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yes, everything well centered and well balanced.
If the set-up aligns the motor output shaft rotational axis and the transmission input shaft normal rotational axis within 0.005" (~0.13mm), as most OEMs require(almost always done with alignment dowels); and the input shaft is well located and supported with a pilot bushing or spacer, it looks like a transmission with a higher torque rating is required.
 

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What a fantastic bit of autopsy, thanks for sharing!

I'm leaning more and more towards just direct drive on my build.

'Course, I still have to worry about the torque spat at the final drive, but, hopefully it's more robust than high gear starts.
 

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Discussion Starter #16 (Edited)
What a fantastic bit of autopsy, thanks for sharing!

I'm leaning more and more towards just direct drive on my build.

'Course, I still have to worry about the torque spat at the final drive, but, hopefully it's more robust than high gear starts.
direct drive with DC really doesn't end up working very well in the builds I've followed in the past. You end up sacrificing on one end or the other because DC motor rpm is limited to about 6000rpm for the 8", and 5000 for a 9", and probably 4000 for an 11". You'll have sluggish acceleration OR limited top end.

direct drive with AC motor might work with an AC-31 or AC-51, but you'll spend a LOT more on the motor/inverter than you would with DC.
 

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. You'll have sluggish acceleration AND limited top end.

.
Funny that

I beat ALL of the supercharged V8's with my Device - and got "fined" for it!

7.90 seconds and 93 mph (for the 1/8th)

That's 150 kph and 5300 rpm - the motor expert (Major) thinks I should be OK to 6500 rpm with my Hitachi
That would be 114 mph and 180 kph

I think that a top end of over 100 mph and decent acceleration is not

"sluggish acceleration AND limited top end"

Especially as the speed limit here is 100 kph
 

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Discussion Starter #18
Funny that

I beat ALL of the supercharged V8's with my Device - and got "fined" for it!

7.90 seconds and 93 mph (for the 1/8th)

That's 150 kph and 5300 rpm - the motor expert (Major) thinks I should be OK to 6500 rpm with my Hitachi
That would be 114 mph and 180 kph

I think that a top end of over 100 mph and decent acceleration is not

"sluggish acceleration AND limited top end"

Especially as the speed limit here is 100 kph
Duncan..... what is the weight of your vehicle? How about the range? Does it have enough batteries for 40-60 mile daily drive?

I am talking about the 'average' conversion of a street legal compact car that can be used as a daily driver. putting out 100 to 150 kw with a single 8" or 9" brushed DC motor in a single speed vehicle weighing 2600-2800# will NOT get you these performance numbers without gears.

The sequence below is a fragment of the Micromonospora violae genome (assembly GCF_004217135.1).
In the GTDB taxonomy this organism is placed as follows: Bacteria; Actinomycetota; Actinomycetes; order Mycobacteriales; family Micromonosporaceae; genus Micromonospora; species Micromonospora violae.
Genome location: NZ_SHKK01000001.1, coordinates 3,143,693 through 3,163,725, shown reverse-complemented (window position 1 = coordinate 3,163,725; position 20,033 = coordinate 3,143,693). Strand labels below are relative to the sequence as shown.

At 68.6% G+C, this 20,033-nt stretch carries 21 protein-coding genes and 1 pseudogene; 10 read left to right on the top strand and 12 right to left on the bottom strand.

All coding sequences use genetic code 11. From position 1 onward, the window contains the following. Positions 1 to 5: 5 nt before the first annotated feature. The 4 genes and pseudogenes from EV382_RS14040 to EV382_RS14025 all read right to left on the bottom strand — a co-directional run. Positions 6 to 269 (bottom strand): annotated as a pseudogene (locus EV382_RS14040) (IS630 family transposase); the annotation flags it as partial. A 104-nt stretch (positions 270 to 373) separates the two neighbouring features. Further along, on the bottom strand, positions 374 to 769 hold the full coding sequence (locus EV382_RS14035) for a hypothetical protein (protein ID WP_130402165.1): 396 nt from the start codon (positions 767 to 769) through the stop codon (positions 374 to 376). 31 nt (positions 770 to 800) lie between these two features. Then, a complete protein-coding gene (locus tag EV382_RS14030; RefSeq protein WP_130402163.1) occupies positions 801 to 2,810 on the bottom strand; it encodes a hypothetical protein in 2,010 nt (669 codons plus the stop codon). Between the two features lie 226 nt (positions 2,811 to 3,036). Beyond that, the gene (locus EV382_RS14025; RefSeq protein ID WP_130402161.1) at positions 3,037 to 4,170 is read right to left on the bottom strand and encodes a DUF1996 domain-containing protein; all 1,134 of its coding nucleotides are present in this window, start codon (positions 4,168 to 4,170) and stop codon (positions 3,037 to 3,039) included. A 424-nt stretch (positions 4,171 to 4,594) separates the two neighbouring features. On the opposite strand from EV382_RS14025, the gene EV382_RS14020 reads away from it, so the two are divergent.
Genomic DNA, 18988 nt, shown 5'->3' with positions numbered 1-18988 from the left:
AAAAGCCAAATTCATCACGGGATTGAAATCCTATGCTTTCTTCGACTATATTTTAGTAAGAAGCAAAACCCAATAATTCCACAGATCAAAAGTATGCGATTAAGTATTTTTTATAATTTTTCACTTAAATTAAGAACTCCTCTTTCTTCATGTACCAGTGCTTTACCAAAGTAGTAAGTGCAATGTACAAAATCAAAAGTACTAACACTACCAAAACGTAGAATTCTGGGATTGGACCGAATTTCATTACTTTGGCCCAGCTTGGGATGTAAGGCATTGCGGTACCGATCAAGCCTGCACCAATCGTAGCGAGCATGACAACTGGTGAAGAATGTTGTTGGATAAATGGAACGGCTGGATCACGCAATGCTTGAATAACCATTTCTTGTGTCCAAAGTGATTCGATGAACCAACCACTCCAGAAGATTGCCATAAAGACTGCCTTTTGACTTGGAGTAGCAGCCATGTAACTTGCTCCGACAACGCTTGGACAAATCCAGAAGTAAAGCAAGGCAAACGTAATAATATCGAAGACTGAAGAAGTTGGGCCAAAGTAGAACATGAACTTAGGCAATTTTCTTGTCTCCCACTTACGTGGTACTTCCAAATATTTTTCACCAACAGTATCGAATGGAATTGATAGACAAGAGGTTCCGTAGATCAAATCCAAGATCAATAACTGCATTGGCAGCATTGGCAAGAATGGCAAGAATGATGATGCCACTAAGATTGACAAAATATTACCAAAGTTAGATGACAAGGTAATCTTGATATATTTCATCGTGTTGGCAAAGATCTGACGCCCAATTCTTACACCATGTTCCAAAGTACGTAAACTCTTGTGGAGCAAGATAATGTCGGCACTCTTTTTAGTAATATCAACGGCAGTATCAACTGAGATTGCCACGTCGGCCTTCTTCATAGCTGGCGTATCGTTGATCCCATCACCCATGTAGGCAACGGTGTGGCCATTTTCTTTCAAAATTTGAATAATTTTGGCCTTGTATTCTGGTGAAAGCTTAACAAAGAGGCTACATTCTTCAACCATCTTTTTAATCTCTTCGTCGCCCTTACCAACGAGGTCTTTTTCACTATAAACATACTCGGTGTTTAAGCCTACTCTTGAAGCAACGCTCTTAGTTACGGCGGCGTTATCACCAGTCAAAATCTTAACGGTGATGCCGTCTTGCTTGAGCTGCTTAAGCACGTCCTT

I did not start the thread to start a holy war.... just to note what happens when you push 250ft-# of torque thru a tranny designed for 150 and start in 3rd gear most of the time.
 

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Hi
Road legal - check
Range - 50 km - enough for 90% of journeys

Back when I was using a 144v pack and a 500 amp controller - 70 Kw it was still a spritely little car with more than enough to blast past the speed limit

When I dropped to 130v - Then it was a bit slow at the top end - 100 kph

Today I have a control switch - and I set it to 45% - so for normal driving I'm limited to 540 amps (100% is 1200 amps)
full power on std road tyres is simply TOO exciting

It's FAST and FUN at 45%

If somebody is building a FWD THEN using the gearbox is a good idea

If they are using the conventional front engine RWD then a gearbox simply gets in the way

I have a lot more rear grip than most cars and with 500 amps and road tyres I can spin the rear tyres

When I was doing the numbers I found that the gearbox was simply unnecessary - the difficult thing with any of these conversions - is finding somewhere to put the batteries so with the motor where the gearbox would live you have the whole engine bay for batteries

So my device with 75 Kw and direct drive is great fun
I would expect a Spitfire, Miata, or any small RWD car to be fun with the same power

A 100 kw or 150 kw motor controller would be great fun

On the track or the strip with 1200 amps and 340 volts and sticky tires.....
 

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Discussion Starter #20
Hi
Road legal - check
Range - 50 km - enough for 90% of journeys
range of 50km is probably not quite enough for the US market, especially in the southwest with generally longer commutes between home-work. Our market targets 50 miles as the threshold for 90% of trips, especially in 2-car households.

I still am wondering what the weight is of your vehicle....
I know that my eMiata gross weight is 2360#
With the stock rear differential, I know that if I start in 2nd I have to be careful of wheel spin,
if I start in third its right at the edge of traction
if I start in 4th, which is 1:1, acceleration is significantly slower and motor rpm limited to 4500 rpm (for a Warp9) restricts my top end to 80 mph or so

this is the basis for my statement that while direct drive is certainly possible, you will compromise at one end or the other versus what you can get with a transmission.

It also leads me to my next 'tweak', which is to retain my newly rebuilt transmission, and see if I can get taller gears in the rear diff such that starting in 1st gear will be 'useful', and cruising at my local highway speed limit of 75mph is at a comfortable rpm with normal traffic moving at closer to 80-85mph.

The last consideration I had when deciding to retain a transmission is that it seemed much better to have a reverse gear rather than depend on reversing contactors and the extra high-voltage cabling to run the DC motor backward, especially since the Warp9 is 'advanced' to optimize performance in the forward direction.